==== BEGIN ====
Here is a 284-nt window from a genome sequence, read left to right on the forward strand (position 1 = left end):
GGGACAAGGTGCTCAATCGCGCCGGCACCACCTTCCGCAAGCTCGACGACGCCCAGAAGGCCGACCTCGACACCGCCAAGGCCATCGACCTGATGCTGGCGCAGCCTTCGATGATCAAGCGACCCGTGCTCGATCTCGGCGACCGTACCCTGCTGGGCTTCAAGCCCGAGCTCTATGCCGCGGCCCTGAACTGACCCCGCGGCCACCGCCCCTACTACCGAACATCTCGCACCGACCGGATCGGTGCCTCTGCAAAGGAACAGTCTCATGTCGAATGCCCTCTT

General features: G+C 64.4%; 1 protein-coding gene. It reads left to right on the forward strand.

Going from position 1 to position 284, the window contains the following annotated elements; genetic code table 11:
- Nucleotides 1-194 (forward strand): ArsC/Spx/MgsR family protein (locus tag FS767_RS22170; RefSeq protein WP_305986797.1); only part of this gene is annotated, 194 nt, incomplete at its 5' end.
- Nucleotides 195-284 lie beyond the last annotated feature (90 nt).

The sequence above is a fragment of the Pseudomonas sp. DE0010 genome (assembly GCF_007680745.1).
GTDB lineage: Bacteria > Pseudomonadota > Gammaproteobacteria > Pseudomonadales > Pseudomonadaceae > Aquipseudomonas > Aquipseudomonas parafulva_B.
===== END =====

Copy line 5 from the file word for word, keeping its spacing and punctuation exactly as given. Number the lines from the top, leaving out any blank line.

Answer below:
- Nucleotides 1-194 (forward strand): ArsC/Spx/MgsR family protein (locus tag FS767_RS22170; RefSeq protein WP_305986797.1); only part of this gene is annotated, 194 nt, incomplete at its 5' end.